A healthy and efficient relationship between shareholders is essential to the running of a company – however, there are times when this may seem impossible.
Shareholder and director disputes
Whether you have fallen out with a fellow director or shareholder or are a minority shareholder whose interests are being prejudiced by the majority shareholder, we have the skill and experience to protect your interests and find the best legal and commercial solution.
Shareholder disputes can be stressful and expensive often damaging the company itself and with the outcome uncertain, dependent on many factors as well as legal rights. We have the experience to negotiate the best way out or to advise on the best way to use the courts to protect your position.
Many shareholder and director disputes arise because there is either no shareholder agreement or an inadequate shareholder agreement and/or where the company's articles of association are standard. In all these situations, minority shareholders are left legally exposed.
Our specialist shareholder and director dispute lawyers have a wealth of knowledge and expertise. Please get in touch for a free consultation.
How we can help
Our commercial litigation team has experience in a wide range of shareholder disputes, including:
- Where there is deadlock where the company is 50:50 owned.
- Where directors have breached their fiduciary duties.
- Disputes on the strategy and running of the company.
- Removing directors.
- Issues concerning directors defrauding the company of funds or assets.
- Minority shareholders not being treated fairly.
- Unpaid dividends or disagreement about dividend policy.
- Where shareholders are not given access to information such as management accounts.
- Unfair prejudice claims.
- Derivative claims.
Unfair prejudice or derivative claim?
Legal rights for shareholders under Company law legislation are more limited than shareholders realise. Often, the cause of disputes is where a shareholder is also a director and is abusing his or her powers as a director. This can be withholding information from minority shareholders, manipulating dividends or where majority shareholders act in ways that only benefits them, using the Board of directors to achieve this.Situations where shares are owned 50:50 and there is deadlock are also particularly difficult.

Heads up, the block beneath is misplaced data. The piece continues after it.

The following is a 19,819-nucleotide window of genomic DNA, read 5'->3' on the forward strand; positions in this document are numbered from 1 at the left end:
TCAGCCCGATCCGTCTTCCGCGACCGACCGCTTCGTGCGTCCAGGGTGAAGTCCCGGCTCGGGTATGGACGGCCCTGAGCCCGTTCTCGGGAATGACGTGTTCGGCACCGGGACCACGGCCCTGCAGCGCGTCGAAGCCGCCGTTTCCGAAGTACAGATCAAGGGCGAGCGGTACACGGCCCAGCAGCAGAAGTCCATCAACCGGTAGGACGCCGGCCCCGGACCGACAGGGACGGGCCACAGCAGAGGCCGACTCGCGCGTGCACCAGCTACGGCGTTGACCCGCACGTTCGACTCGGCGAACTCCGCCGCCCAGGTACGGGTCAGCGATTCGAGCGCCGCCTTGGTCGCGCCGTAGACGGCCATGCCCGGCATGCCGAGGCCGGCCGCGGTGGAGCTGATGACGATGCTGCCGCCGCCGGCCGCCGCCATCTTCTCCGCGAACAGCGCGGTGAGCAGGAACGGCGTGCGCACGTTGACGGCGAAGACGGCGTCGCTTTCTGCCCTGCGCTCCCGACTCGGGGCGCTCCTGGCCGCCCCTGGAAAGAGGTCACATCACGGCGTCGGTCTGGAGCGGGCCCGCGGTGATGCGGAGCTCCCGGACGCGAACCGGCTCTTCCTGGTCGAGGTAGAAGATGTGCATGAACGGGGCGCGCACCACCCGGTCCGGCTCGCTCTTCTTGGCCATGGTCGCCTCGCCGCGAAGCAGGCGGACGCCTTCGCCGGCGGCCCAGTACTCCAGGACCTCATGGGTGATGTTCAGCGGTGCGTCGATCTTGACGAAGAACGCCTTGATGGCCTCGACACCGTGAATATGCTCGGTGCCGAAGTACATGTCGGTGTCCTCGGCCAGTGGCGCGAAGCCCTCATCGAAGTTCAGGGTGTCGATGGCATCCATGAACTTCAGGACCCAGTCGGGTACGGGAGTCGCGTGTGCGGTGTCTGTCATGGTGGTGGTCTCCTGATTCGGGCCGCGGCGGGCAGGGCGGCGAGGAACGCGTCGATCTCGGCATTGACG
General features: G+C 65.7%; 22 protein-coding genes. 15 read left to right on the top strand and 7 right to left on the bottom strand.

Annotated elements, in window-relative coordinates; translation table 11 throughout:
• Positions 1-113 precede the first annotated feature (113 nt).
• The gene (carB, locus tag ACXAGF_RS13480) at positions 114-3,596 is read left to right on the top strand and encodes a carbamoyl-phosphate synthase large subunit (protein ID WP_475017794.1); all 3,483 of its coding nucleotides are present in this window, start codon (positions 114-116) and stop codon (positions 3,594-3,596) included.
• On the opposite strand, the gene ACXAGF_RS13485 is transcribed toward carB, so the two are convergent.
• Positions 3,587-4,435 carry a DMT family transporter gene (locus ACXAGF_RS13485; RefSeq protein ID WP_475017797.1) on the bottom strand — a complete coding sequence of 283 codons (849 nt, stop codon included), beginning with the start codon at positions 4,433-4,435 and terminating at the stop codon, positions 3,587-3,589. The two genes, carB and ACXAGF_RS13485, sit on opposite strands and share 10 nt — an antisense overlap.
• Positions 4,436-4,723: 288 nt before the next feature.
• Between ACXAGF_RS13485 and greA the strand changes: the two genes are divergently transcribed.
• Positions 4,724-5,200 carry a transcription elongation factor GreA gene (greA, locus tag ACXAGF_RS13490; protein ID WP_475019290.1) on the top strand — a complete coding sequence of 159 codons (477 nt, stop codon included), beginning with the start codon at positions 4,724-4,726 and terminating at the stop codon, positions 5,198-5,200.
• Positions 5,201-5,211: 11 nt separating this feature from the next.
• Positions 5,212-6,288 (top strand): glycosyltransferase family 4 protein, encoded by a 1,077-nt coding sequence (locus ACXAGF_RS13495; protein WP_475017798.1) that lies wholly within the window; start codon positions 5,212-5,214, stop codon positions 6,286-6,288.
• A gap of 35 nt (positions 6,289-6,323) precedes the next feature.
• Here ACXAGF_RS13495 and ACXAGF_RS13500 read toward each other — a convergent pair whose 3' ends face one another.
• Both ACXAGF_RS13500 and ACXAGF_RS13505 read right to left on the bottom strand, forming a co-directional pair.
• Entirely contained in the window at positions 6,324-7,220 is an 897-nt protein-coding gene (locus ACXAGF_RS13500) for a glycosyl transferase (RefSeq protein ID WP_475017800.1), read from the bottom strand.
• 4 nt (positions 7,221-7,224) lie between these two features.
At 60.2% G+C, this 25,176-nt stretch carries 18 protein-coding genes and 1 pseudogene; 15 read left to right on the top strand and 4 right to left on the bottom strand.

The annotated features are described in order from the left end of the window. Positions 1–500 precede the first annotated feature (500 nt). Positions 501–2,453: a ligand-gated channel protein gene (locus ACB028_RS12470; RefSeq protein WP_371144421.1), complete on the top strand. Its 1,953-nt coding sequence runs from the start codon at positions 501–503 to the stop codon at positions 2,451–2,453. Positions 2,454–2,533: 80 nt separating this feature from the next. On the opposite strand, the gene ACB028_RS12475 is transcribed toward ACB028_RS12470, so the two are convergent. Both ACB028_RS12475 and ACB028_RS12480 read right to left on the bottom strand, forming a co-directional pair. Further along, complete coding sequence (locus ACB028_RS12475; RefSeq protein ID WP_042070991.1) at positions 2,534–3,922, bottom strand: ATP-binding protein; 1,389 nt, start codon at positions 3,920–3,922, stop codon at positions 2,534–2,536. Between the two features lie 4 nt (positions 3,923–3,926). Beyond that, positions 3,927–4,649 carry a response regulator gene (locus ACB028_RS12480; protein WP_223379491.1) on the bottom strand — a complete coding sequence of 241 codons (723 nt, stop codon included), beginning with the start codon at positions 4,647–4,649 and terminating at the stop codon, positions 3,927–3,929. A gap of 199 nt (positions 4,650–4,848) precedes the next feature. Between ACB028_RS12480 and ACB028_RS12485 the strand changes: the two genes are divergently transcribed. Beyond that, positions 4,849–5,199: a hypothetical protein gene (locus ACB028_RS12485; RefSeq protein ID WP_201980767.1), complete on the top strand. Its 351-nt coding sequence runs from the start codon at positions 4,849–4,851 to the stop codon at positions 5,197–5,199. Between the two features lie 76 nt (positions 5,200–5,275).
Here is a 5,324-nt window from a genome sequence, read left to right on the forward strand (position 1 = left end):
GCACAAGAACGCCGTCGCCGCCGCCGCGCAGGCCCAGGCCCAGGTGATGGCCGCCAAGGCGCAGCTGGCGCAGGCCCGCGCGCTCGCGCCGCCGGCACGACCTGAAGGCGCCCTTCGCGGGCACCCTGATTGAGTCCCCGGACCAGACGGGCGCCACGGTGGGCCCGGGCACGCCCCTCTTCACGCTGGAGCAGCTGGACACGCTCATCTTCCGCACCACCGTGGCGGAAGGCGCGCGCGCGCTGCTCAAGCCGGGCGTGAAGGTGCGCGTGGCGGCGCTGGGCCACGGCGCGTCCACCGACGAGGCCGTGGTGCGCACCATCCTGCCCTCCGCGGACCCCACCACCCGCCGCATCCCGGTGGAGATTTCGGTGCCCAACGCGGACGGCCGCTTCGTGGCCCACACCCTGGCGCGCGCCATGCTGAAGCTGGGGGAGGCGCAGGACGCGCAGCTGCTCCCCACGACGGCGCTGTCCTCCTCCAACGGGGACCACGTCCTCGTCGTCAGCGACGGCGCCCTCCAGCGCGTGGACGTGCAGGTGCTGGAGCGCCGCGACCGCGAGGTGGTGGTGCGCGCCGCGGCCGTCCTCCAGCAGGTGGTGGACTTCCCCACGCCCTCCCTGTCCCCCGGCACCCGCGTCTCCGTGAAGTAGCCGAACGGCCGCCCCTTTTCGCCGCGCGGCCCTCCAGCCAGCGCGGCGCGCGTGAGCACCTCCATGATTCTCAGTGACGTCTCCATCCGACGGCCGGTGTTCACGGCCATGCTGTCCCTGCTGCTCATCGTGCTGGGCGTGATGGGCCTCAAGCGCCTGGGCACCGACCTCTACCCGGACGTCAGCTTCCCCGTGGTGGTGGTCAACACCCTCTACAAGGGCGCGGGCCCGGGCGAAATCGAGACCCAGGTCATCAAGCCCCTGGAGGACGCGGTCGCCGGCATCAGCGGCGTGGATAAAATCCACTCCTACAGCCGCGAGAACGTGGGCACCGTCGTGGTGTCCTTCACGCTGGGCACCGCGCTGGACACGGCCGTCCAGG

Directors owe duties to the company and not the shareholders. One option for shareholders is a derivative claim whereby a legal action is started against directors in the company's name. The other most common option is to commence an unfair prejudice claim where the minority shareholders have been disadvantaged. Neither type of claim is legally straightforward.
Possible outcomes with a shareholder dispute
The courts have wide powers on remedies and outcomes if a shareholder dispute goes to court. Most disputes are resolved by negotiation and settlement. Possible outcomes, either by court order or out of court resolution include :-
- A buyback of shares from 1 of the shareholders who exits the company
- Agreement to ensure increased protection for the minority shareholders and restricting the powers of directors
- The company is wound up or sold
- Damages for the shareholder who has been prejudiced (proving loss will be necessary if the court is to award damages)